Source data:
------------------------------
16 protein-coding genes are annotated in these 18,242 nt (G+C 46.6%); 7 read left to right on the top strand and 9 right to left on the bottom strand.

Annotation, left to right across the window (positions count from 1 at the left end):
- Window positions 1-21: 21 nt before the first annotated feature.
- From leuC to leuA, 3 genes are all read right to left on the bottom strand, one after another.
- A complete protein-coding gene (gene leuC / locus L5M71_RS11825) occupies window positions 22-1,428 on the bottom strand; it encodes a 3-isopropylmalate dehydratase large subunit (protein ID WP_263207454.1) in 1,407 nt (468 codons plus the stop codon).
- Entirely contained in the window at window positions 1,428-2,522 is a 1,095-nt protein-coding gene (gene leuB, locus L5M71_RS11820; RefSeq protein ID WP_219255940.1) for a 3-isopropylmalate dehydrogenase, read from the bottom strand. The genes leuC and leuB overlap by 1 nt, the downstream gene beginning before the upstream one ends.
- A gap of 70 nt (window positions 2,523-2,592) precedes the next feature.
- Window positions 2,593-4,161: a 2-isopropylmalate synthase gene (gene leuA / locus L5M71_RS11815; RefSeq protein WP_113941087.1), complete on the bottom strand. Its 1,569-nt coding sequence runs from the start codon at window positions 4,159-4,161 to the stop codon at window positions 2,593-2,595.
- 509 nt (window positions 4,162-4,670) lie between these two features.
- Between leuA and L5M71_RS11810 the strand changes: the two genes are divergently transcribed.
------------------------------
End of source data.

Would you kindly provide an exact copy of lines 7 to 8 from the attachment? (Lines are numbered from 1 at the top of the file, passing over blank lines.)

- A gap of 70 nt (window positions 2,523-2,592) precedes the next feature.
- Window positions 2,593-4,161: a 2-isopropylmalate synthase gene (gene leuA / locus L5M71_RS11815; RefSeq protein WP_113941087.1), complete on the bottom strand. Its 1,569-nt coding sequence runs from the start codon at window positions 4,159-4,161 to the stop codon at window positions 2,593-2,595.